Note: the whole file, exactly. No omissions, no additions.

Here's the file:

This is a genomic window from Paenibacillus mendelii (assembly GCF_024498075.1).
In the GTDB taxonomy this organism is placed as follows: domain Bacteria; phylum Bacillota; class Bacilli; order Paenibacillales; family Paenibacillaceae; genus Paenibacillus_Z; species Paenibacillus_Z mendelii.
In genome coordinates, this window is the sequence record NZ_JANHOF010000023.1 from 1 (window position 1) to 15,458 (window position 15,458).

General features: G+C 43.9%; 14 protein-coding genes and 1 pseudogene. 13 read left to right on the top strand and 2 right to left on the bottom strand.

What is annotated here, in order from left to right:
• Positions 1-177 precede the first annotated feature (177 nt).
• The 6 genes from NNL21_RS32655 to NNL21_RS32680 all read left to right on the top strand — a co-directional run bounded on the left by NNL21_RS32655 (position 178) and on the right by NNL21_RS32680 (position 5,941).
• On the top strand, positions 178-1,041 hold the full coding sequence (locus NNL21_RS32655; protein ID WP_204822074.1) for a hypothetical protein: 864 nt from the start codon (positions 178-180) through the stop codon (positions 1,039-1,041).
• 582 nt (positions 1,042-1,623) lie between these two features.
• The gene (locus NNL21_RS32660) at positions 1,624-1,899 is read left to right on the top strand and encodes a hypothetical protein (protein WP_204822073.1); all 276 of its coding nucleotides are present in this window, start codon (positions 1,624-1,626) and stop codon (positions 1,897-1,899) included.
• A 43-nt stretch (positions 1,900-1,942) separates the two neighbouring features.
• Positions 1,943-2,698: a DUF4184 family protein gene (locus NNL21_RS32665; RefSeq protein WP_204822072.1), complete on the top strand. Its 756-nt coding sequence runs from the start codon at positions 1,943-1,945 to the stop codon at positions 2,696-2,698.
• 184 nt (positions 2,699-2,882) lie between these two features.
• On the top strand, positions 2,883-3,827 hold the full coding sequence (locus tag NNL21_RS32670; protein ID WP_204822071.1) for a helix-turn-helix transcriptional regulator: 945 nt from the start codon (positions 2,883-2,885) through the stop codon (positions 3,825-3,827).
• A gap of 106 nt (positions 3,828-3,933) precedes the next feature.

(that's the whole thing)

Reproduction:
This is a genomic window from Paenibacillus mendelii (assembly GCF_024498075.1).
In the GTDB taxonomy this organism is placed as follows: domain Bacteria; phylum Bacillota; class Bacilli; order Paenibacillales; family Paenibacillaceae; genus Paenibacillus_Z; species Paenibacillus_Z mendelii.
In genome coordinates, this window is the sequence record NZ_JANHOF010000023.1 from 1 (window position 1) to 15,458 (window position 15,458).

General features: G+C 43.9%; 14 protein-coding genes and 1 pseudogene. 13 read left to right on the top strand and 2 right to left on the bottom strand.

What is annotated here, in order from left to right:
• Positions 1-177 precede the first annotated feature (177 nt).
• The 6 genes from NNL21_RS32655 to NNL21_RS32680 all read left to right on the top strand — a co-directional run bounded on the left by NNL21_RS32655 (position 178) and on the right by NNL21_RS32680 (position 5,941).
• On the top strand, positions 178-1,041 hold the full coding sequence (locus NNL21_RS32655; protein ID WP_204822074.1) for a hypothetical protein: 864 nt from the start codon (positions 178-180) through the stop codon (positions 1,039-1,041).
• 582 nt (positions 1,042-1,623) lie between these two features.
• The gene (locus NNL21_RS32660) at positions 1,624-1,899 is read left to right on the top strand and encodes a hypothetical protein (protein WP_204822073.1); all 276 of its coding nucleotides are present in this window, start codon (positions 1,624-1,626) and stop codon (positions 1,897-1,899) included.
• A 43-nt stretch (positions 1,900-1,942) separates the two neighbouring features.
• Positions 1,943-2,698: a DUF4184 family protein gene (locus NNL21_RS32665; RefSeq protein WP_204822072.1), complete on the top strand. Its 756-nt coding sequence runs from the start codon at positions 1,943-1,945 to the stop codon at positions 2,696-2,698.
• 184 nt (positions 2,699-2,882) lie between these two features.
• On the top strand, positions 2,883-3,827 hold the full coding sequence (locus tag NNL21_RS32670; protein ID WP_204822071.1) for a helix-turn-helix transcriptional regulator: 945 nt from the start codon (positions 2,883-2,885) through the stop codon (positions 3,825-3,827).
• A gap of 106 nt (positions 3,828-3,933) precedes the next feature.